The Sage, Gateshead (UK), 14 April 2014
In an age when it is common for bands of a bygone era to reform, Caravan have never actually gone away. Admittedly their halcyon period was in the 1970’s, but since then, apart from the odd hiatus, they have bubbled away in the background, popping up every now and again with a new album or tour, however, since the release of Paradise Filter, their first studio album in a decade, late last year, now could be the time for Caravan to step back up to the plate. On April 14 at The Sage in Gateshead they did just that, in glorious style.

The set, as expected, covered most of the new album, but there was enough old material slotted in alongside to keep the older diehard Caravan fans happy! One criticism I have heard of the new album is that the songs are all relatively short compared to the band’s usual predilection of recording songs in excess of 15 minutes. No such complaints tonight, however, as the shorter songs were expertly balanced by longer extended workouts such as Nightmare, For Richard and the excellent set closer Nine Feet Underground.

From the jangling guitar opening of newby, All This Could Be Yours, it was unmistakably Caravan in all of their glory! Pye Hastings iconic and instantly recognisable voice and infectious rhythm guitar playing lends that classic Canterbury sound to the new songs, which sound even better live than on album, having a slightly heavier edge and more energy than their studio counterparts. A lot of that energy can be attributed to drummer and ‘carer’ (Pye’s words) Mark Walker, who has stepped magnificently into the late Richard Coughlan’s shoes. If the audience were enjoying themselves, that was nothing to Walker, who spent the night grinning from ear to ear and bouncing up and down on his stool, obviously in his element. His drumming is tight, as well as flamboyant with all the right fills in the right places without sounding flashy.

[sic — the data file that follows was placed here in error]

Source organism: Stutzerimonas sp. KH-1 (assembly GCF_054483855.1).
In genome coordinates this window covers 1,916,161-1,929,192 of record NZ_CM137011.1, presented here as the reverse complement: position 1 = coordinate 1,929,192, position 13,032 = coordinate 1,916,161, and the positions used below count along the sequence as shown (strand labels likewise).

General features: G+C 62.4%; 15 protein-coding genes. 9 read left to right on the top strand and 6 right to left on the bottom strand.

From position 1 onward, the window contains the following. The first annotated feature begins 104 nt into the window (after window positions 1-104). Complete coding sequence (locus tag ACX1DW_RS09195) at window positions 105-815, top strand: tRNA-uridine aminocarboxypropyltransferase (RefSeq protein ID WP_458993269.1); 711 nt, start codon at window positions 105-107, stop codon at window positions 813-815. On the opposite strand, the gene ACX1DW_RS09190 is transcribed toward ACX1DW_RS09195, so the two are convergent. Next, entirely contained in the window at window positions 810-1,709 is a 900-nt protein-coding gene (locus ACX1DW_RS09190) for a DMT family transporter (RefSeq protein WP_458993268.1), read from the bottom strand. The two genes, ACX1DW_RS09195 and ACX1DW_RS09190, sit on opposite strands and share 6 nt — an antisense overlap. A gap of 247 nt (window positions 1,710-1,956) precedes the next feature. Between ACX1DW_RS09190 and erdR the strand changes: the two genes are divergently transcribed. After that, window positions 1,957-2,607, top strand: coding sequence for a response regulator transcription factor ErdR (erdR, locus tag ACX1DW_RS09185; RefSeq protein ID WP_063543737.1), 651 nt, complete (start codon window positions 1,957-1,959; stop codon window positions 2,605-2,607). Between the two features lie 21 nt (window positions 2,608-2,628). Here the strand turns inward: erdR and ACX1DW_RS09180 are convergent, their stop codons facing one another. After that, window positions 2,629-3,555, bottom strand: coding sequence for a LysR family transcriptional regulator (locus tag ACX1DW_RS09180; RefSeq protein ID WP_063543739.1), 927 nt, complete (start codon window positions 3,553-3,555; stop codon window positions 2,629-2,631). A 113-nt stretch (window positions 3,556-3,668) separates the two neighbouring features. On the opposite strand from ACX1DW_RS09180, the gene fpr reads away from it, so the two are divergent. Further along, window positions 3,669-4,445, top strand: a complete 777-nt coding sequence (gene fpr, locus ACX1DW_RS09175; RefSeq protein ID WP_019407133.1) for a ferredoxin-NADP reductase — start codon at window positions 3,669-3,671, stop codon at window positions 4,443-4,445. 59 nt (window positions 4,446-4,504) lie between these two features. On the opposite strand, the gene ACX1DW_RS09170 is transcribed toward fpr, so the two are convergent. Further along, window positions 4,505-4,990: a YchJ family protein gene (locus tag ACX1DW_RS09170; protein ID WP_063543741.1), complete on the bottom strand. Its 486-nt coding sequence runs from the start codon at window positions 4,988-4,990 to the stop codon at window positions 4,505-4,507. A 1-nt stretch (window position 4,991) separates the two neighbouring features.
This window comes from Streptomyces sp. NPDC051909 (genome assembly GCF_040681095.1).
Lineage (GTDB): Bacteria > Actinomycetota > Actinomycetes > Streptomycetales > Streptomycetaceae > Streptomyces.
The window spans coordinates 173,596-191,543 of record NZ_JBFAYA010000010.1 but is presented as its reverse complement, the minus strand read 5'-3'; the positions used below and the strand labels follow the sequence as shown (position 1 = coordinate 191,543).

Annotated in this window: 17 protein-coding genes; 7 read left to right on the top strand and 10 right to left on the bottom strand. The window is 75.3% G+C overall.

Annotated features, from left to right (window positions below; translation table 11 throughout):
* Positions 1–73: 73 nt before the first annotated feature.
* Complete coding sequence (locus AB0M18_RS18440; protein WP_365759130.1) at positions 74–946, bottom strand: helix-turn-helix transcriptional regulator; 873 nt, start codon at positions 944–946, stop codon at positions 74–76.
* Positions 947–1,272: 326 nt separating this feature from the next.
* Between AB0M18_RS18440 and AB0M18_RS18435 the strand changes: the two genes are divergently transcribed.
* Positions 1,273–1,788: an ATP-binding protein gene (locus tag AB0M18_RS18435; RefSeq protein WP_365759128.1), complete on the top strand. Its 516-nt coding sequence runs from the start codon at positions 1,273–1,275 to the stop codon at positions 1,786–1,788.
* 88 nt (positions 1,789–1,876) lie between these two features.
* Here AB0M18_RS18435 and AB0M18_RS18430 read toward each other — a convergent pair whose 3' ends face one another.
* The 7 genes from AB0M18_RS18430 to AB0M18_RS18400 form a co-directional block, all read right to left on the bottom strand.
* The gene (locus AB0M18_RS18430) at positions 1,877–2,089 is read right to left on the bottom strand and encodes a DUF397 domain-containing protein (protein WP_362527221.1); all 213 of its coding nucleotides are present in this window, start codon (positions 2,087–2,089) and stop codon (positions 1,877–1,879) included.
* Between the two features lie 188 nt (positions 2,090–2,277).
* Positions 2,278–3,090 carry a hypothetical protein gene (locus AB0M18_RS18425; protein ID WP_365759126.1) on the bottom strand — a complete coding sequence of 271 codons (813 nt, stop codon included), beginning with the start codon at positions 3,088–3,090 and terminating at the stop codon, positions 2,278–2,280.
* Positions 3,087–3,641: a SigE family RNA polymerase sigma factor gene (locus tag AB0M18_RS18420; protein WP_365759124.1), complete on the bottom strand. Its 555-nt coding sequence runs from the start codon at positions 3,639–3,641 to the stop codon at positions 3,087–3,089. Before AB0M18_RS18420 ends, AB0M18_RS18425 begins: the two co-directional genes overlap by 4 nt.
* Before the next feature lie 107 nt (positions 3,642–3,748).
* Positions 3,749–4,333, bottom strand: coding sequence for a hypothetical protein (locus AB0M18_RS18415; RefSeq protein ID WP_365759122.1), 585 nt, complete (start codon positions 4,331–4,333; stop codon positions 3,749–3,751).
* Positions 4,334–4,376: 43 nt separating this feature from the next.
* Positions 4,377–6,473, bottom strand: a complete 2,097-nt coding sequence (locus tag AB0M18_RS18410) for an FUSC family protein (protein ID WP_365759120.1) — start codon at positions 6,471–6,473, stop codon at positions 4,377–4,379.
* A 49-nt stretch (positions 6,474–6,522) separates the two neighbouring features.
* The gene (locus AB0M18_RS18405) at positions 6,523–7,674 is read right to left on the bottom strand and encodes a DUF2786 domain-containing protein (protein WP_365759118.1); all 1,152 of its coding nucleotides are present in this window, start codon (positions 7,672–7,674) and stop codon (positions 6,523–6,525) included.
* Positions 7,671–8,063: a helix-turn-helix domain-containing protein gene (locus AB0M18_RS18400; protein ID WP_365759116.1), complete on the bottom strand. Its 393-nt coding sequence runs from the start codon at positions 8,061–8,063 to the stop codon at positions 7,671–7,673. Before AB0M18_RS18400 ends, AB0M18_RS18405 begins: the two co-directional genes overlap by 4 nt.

Bass guitarist Jim Leverton was as solid as a rock all night, and keyboard player Jan Schelhaas was outstanding, if seeming a little way back in the mix at times, but the undoubted star of the show was the ‘venerable’ (Pye again) multi-instrumentalist Geoffrey Richardson. He slipped effortlessly between violin, flute, mandolin, guitar and at one stage electric spoons, effortlessly that is apart from one moment when he appeared to lose his plectrum, but he recovered with aplomb! Some of his violin work was nothing short of exemplary, and his spoon playing, dueting with Mark Walker on washboard, at the end of Golf Girl proved that the band have not lost any of their quintessentially English whimsy. He even managed to incite a bit of audience participation in a rather sprightly version of In the Land of Grey and Pink.

A very poignant moment came as Pye sang the beautiful Farewell My Old Friend, which could have been written for Richard Coughlan, but was in fact, as Pye revealed, composed a short time before his death. Fittingly, this was followed by an excellent rendition of For Richard, in which Walker, again excelled himself behind the kit.

As the closing notes of Nine Feet Underground faded away and the band left the stage to rapturous applause, it was evident that the enthusiastic crowd were not going to let them off that easy. A few minutes later with the applause not diminishing, they returned to the stage for I’m On My Way and a rousing rendition of old favourite, Memory Lain to round off what had been a magnificent night. After nearly two hours on stage the obviously delighted band took a bow in front of a very appreciative North East crowd who, to a man, were on their feet!

Review and photos by JonB52